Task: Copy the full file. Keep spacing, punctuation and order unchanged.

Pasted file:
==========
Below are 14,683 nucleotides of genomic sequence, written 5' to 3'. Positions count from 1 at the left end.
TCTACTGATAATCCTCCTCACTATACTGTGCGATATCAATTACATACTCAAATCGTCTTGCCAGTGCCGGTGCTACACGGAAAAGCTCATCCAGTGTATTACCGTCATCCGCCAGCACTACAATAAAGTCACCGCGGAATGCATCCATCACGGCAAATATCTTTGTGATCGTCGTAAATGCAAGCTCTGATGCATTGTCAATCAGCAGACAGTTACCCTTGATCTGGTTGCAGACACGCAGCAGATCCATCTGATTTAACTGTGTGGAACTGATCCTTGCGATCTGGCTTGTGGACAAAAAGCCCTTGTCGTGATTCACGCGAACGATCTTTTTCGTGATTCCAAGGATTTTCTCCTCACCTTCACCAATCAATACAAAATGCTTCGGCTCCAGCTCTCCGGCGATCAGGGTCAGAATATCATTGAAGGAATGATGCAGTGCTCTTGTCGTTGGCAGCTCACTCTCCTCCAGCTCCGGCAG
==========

Below are 14,683 nucleotides of genomic sequence, written 5' to 3'. Positions count from 1 at the left end.
TCTACTGATAATCCTCCTCACTATACTGTGCGATATCAATTACATACTCAAATCGTCTTGCCAGTGCCGGTGCTACACGGAAAAGCTCATCCAGTGTATTACCGTCATCCGCCAGCACTACAATAAAGTCACCGCGGAATGCATCCATCACGGCAAATATCTTTGTGATCGTCGTAAATGCAAGCTCTGATGCATTGTCAATCAGCAGACAGTTACCCTTGATCTGGTTGCAGACACGCAGCAGATCCATCTGATTTAACTGTGTGGAACTGATCCTTGCGATCTGGCTTGTGGACAAAAAGCCCTTGTCGTGATTCACGCGAACGATCTTTTTCGTGATTCCAAGGATTTTCTCCTCACCTTCACCAATCAATACAAAATGCTTCGGCTCCAGCTCTCCGGCGATCAGGGTCAGAATATCATTGAAGGAATGATGCAGTGCTCTTGTCGTTGGCAGCTCACTCTCCTCCAGCTCCGGCAG